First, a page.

That March, Capell was raised to the Privy Council and appointed to the Royalist Western Association, where he was to serve the fifteen year-old Prince of Wales, along with Rupert, Sir Edward Hyde and the Marquis of Hertford, and to command three regiments. The troops in this area had been badly organised and Capell had to pay many of them himself. Taunton and Bristol fell to the New Model Army and Prince Rupert was dismissed, the cause having been lost far away at Naseby. Their wives visited Capell and his fellows near Bristol. The Prince of Wales was advised to leave the country but refused lest morale in the area collapse completely.
In February 1646, a great battle took place at Torrington. The Royalists seemed to be winning until enemy reinforcements arrived. Capell was wounded and Fairfax barely survived but the Royalist army in the west simply dissolved. Capell and the other officers moved on to Bodmin, Truro and the Scillies, where his aunt Lady Hopton died, as many of their troops deserted and the Lifeguard was disbanded. They then sailed for Jersey.
The Queen (Henrietta Maria, whose husband was now a prisoner) then ordered Prince Charles and his Council to leave the country for their own safety and the Prince reluctantly moved on but the others remained. Capell and his colleagues eventually moved to Middleburgh in Holland where he stayed until the following February.

Colchester
The story of this siege is well known but Lord Hadham’s part is not. As 1647 began, the King was returned to the English Parliament and Hadham returned home under house arrest but was bailed in July and returned to Hadham Hall where he resumed serving as a JP. Charles was released under escort and they met several times, the King escaping in November to the Isle of Wight. There was mutiny and disaffection even in the New Model Army.
Once again, the King began to plot the return of his authority and put Capell in charge of the eastern counties as the Civil War resumed. Sir Charles Lucas, a member of the Colchester gentry, raised a force and was joined by the Earl of Norwich, the senior member of the Howards. Although they lost a battle at Maidstone, they took Bow and Stratford. On June 10th, they marched north from Chelmsford and, two days later, the gates of Colchester were opened to them.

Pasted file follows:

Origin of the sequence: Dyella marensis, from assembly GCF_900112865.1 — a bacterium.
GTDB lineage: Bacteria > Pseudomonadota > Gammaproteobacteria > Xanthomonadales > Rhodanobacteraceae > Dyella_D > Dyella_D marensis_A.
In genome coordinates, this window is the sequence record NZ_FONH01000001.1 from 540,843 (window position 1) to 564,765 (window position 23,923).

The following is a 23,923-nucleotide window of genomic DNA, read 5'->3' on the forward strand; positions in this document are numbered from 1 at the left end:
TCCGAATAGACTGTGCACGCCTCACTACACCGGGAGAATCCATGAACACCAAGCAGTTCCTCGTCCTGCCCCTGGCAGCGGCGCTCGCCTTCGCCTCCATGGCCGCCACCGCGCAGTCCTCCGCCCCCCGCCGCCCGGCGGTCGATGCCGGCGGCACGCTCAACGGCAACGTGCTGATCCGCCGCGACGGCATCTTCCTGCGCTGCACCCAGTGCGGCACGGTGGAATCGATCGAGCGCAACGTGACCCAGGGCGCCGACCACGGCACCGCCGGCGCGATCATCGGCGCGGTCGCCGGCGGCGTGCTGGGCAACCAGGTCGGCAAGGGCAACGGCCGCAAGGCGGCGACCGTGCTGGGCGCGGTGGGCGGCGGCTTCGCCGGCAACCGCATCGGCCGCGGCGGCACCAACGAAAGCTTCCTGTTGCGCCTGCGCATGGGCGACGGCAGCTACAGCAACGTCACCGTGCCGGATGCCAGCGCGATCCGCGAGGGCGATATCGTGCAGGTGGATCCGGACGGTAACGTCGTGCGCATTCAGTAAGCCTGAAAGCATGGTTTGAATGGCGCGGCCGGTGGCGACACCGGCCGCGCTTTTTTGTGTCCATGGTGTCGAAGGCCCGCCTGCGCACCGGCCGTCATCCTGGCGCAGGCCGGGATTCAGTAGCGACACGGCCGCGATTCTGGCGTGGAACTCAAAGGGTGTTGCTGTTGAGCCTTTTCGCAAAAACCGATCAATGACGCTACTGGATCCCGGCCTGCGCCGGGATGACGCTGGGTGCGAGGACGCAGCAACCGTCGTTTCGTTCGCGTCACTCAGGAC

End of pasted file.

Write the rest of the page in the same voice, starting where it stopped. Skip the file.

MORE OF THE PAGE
During the ensuing battle, Capell opened the gates to the Parliamentarians and besieged some them in turn, using his own cane to seal Headgate. There were heavy casualties on both sides.
On the 17th, Lucas managed to introduce emergency provisions. Attempts were made to mediate but Lucas’ previous promise not to bear arms against Parliament gave grounds for its rejection. The House of Commons ordered that Capell’s eldest son be taken to Colchester as a hostage, an echo of Lord Strange at Bosworth. This happened just as Lady Hadham was giving birth to another son. At the behest of the Lords, whose speaker was the Earl of Manchester, young Arthur was released.

Captured
There was much fighting in July and Lucas’ house was razed, the family vault being despoiled. Also at this time Thompson, the legendary gunner (“One-eyed Jack”) was killed. On the 16th, Fairfax demanded the town’s surrender, excluding the Royalist officers – Norwich, Capell, Lucas and others – from their terms. It did not come at first but he tightened the siege and it succeeded on August 28th.